Sunday, March 6, 2016

i only read about it in books

(I'm writing a thesis because my memory is not always what it used to be. Throw some movies in there and they'll stick. But, throw a communication theory and I will absolutely be able to understand it and explain it back to you but later I will have to look up the specifics again. Tonight, I wanted to start with a reference to encoding and decoding in basic communication, and I wanted to reference whoever first used the terms in the way I mean them here, but my theory book is... Well, it's either on a shelf in my office or another grad student borrowed it. Probably the latter.

Instead of the book, I google it and find it's totally someone obvious--for we communication scholars, anyway, maybe not for the rest of you--Stuart Hall. 1973, he wrote a piece calls "Encoding and Decoding in the Television Discourse" and apparently that's where people started using the terms as I'm about to mean them.)

Backtrack to The Beatles and "Eleanor Rigby"--the namesake for the titular character (Jessica Chastain) here. All the lonely people / Where do they all come from? It shouldn't be a surprise that someone--me, now--might suggest that we are all lonely people. Until we're not. In our best moments, we throw a message out there, or put a version of self out there, and someone responds to it with gusto and appreciation. We express ourselves and we can hope someone will care. Usually, someone will care, at least a little. They're only human, right? It's instinctual to care. The bigger problem is when we don't actually express ourselves. When we hold it in. When we choose not to communicate.

Not that we can ever actually succeed at that, of course. Everything we do communicate something. But, it's in the deliberate communication that we insert meaning, that we encode a specific message that we hope is understood.

Just now in the film, Eleanor was framed next to graffiti:


And, it occurs to me how on-the-nose so much of the specific content is in this film in relation to the themes and the larger story. Lillian (Viola Davis) tells Eleanor, "I don't really know who you are," and Eleanor replies, "It's okay. Neither do I." Eleanor's mother (Isabelle Huppert) reminds herself of her past out loud--a particular piece of music on which she played second violin. Stu (Bill Hader) tells Conor (James McAvoy) that he doesn't know how to be his friend anymore. The film is full of people both saying exactly what they mean when it might be more realistic not to and vice versa, not saying what needs to be said when an the explicit language makes more sense. For example, Conor talks to his father (Ciaran Hinds) later and referencing his son's death, Conor can't say "died." It seems like a cinematic conceit... Not having trouble speaking about the death, mind you, but not being able to say the specific word. Instead he said, "...when what happened, happened" and you know in his mind, the meaning is explicit. By putting more words on it, he's spending more time on the difficult memory. The movie also avoids being explicit. We never actually learn how Conor's and Eleanor's son died. The focus on the bed in two instances--when Conor comes home alone after Eleanor gets out of the hospital (and combine that with Conor sleeping on the couch later) and Eleanor seeing a blurry memory of the three of them on that bed--suggests, if anything suggests anything, maybe the baby just died. SIDS perhaps. Died there in that bed. And, of course, Conor couldn't return to that bed alone.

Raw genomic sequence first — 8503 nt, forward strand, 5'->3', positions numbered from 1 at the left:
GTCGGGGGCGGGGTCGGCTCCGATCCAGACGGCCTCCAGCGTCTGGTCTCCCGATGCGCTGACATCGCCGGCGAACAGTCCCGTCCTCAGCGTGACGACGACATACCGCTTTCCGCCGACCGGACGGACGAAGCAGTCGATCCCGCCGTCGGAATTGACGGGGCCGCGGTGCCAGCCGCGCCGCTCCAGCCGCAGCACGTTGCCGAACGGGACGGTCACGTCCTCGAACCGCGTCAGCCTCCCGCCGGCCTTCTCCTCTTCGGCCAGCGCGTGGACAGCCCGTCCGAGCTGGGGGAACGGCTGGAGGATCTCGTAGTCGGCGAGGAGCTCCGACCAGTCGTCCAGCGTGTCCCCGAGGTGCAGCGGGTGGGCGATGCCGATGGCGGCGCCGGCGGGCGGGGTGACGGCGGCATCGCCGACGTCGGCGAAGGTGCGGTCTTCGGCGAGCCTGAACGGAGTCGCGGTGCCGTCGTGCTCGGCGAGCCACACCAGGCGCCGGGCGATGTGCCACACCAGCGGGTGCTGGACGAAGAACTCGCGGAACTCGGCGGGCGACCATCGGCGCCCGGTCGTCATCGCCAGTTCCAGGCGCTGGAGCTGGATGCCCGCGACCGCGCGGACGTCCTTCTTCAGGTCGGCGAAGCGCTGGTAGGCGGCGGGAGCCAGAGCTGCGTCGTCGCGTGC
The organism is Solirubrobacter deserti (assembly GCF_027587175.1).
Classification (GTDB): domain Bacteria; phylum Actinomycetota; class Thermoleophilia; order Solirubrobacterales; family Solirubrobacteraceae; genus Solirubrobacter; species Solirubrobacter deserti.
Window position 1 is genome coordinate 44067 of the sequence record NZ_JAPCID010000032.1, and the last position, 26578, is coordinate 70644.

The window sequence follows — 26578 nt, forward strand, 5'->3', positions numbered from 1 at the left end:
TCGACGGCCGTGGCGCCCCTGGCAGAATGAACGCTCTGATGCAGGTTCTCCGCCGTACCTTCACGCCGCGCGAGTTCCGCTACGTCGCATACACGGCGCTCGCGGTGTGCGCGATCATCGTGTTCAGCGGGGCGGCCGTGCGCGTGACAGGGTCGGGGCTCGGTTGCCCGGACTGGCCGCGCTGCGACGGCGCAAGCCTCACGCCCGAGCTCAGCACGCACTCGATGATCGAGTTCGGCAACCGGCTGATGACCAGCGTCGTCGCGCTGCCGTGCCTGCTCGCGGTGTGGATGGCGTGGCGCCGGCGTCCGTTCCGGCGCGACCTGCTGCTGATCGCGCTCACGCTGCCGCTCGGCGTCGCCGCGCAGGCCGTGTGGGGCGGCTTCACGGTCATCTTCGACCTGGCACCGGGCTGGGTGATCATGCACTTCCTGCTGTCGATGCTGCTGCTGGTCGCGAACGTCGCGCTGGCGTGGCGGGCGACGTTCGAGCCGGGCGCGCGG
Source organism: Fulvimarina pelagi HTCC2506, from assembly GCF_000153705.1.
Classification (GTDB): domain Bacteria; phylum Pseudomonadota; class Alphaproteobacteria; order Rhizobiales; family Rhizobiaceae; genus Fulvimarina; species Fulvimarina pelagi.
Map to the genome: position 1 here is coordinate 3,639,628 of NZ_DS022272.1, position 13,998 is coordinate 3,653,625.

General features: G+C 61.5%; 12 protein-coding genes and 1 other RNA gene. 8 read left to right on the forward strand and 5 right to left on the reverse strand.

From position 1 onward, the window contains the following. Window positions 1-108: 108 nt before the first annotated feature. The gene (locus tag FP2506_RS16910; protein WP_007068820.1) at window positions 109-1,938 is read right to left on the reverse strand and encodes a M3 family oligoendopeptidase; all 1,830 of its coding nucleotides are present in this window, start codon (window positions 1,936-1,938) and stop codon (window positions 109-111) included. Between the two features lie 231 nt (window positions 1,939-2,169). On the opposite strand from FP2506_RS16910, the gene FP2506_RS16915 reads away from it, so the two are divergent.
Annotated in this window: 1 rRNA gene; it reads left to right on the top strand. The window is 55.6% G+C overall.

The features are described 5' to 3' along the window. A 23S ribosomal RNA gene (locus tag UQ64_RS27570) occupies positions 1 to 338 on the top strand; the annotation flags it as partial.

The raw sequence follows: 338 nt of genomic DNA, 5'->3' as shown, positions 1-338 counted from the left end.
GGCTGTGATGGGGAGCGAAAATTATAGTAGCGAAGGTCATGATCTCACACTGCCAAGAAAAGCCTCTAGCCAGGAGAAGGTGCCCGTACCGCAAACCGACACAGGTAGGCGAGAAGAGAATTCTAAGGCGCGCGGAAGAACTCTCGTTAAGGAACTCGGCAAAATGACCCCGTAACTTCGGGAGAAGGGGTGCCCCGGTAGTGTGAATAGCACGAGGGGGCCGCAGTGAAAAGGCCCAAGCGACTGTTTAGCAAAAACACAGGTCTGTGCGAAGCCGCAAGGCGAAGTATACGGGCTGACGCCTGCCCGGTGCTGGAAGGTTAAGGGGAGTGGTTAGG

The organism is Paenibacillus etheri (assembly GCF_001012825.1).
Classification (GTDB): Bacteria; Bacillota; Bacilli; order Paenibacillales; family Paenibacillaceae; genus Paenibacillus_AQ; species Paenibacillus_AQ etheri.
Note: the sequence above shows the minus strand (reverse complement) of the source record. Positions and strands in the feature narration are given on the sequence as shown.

Lillian, just before Eleanor leaves class to get away from Conor, references Ken Bergens. Google ain't coming up with anything on him. But, the line and its timing is important to the on-the-nose thing. Bergens, according to Lillian, asked the question, "Can we compellingly re-inscribe what it is to be a person in a way that moves us away from the individualist premise and toward the relational?" Defining who we are in relation to others instead of apart from others, that is. The Disappearance of Eleanor Rigby tries to have it both ways... Or rather, it argues that it is both ways. Eleanor manages to define herself separately, Conor manages to define himself separately, but this is Hollywood and it wants at least the hint that a happy ending might happen later, so of course they also cannot fully define themselves without each other because in cinematic terms that opening sequence, the run from the restaurant, ending up in a park in the dark, surrounded by fireflies--that's romance, that's love, and Hollywood wants that to be forever even if it wants to indulge in the pain of forever not being a thing.